Cher, the mononymous goddess of pop, brought a lot of over-the-top glamor to the small screens of the 70s.
Her work ethic, comedic flair, and unapologetic embrace of camp helped her stand out from the crowd and contributed to the fame she had longed for since childhood when she commandeered her 5th grade classmates for an unofficial, and from the sounds of the, all-female production of Oklahomaand even covered the male roles when the boys refused to participate.
Some twenty years later, she was a household name – a name no longer associated with ex-husband Sonny Bonos, co-host of the popular eponymous variety show, where they sang, hammered their way through silly skits and busted each other’s chops to the delight of live studio audiences.
The 1978 television special Cher…special found her bringing many of the same talents to her side, alongside country star Dolly Parton, rocker Rod Stewart, outspoken glam band The Tubes and the crowd-pleasing array of bouncy, skinless Bobs Mackie designs that defined her look.
More shocking than any of Mackie’s creations or Musical Battle to Save Cher’s Soul, a set piece in which Parton and a gospel choir endeavor to lure the diva from a kinky disco hellscape, is the star’s 12-and-a-half-minute solo version of West Side Storyabove.
This is not just medley. Cher puts the big pot in the small, dons multiple wigs, a facsimile of the chaste white prom dress Natalie Wood wore to the gym dance, and flats (!) to embody Tony, Maria, Anita, Bernardo and various Jets, sense of irony.
Some of Stephen Sondheim’s award-winning songs have been transposed to a different key to accommodate Cher’s contralto, and when they haven’t, her famous voice is stretched a bit thin.
Vocally, she makes a more convincing Jet than she does the inventive Maria.
(Speaking of which, let’s not forget that it’s ghost singer Marni Nixon, not Wood, as Maria on the 1961 film’s soundtrack…)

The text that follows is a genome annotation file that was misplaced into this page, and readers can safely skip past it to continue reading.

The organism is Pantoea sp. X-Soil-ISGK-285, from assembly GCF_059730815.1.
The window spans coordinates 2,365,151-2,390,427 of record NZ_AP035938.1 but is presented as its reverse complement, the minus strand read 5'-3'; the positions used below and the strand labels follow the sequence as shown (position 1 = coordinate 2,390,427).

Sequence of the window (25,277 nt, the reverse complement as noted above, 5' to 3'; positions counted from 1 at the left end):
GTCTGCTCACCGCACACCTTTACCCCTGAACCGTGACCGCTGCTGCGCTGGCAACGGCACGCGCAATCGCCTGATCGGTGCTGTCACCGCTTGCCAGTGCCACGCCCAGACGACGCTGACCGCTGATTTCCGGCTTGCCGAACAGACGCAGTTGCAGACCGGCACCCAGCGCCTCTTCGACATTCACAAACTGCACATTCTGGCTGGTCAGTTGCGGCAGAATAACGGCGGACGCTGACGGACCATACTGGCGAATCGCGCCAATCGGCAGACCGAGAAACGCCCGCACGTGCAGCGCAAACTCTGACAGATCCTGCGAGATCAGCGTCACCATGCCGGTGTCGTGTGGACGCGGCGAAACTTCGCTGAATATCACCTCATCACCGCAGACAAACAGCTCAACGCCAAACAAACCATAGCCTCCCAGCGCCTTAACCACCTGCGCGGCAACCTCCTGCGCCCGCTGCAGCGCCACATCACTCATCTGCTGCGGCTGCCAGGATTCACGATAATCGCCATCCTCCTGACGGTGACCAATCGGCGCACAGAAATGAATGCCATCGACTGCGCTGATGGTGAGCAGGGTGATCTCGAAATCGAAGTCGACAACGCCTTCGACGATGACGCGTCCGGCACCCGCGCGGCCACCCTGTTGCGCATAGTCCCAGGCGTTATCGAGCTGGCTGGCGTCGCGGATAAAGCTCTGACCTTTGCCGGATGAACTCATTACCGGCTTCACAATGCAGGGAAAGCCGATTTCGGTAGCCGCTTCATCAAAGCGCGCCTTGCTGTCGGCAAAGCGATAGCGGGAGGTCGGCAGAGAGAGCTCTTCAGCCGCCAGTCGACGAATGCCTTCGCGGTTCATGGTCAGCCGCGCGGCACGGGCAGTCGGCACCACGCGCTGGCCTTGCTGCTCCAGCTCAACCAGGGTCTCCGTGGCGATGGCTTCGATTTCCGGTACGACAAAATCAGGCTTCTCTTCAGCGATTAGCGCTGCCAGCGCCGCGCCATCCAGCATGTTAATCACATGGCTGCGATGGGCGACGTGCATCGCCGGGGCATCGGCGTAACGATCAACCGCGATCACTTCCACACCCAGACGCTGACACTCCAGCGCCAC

Why West Side Story?
Why not Godspell or Jesus Christ Superstar? Wouldn’t they be a better thematic fit for the part of the special where Dolly and a chorus of white robes battle the denizens of Satan’s sexy playpen?
1. Variety. That’s what Cher was doing in the 70s.
2. Nostalgia. As Cher remembers On the dance floor: Spinning out on the screen:
I remember dancing around my living room to West Side Story (1961). I would sing all the parts and dance every dance when no one else was around.
That admission helps us reframe the cringe factor. Before you throw the first stone, think: have you never stood in front of a mirror and sung into a hairbrush?
And if you happen to be unfamiliar with West Side Story‘s dramatis personae and plot, don’t turn to Cher for clarification.
Instead, we refer you to Romeo and Juliet, and to a modern context that touches on green screens, gender fluidity, and the color-conscious casting of the 2021 remake, the below episode of Chris Frank’s snarky Bad Music Video Theater.
David Bowie and Cher sing a duet of “Young Americans” and other songs on the 1975 Variety Show
Leonard Bernstein awkwardly turns the screws on tenor Jose Carreras while recording West Side Story (1984)
– Ayun Halliday is chief primatologist for East Village Inky zine and author, most recently by Creative, Not Famous: The Little Potato Manifesto. follow her @AyunHalliday.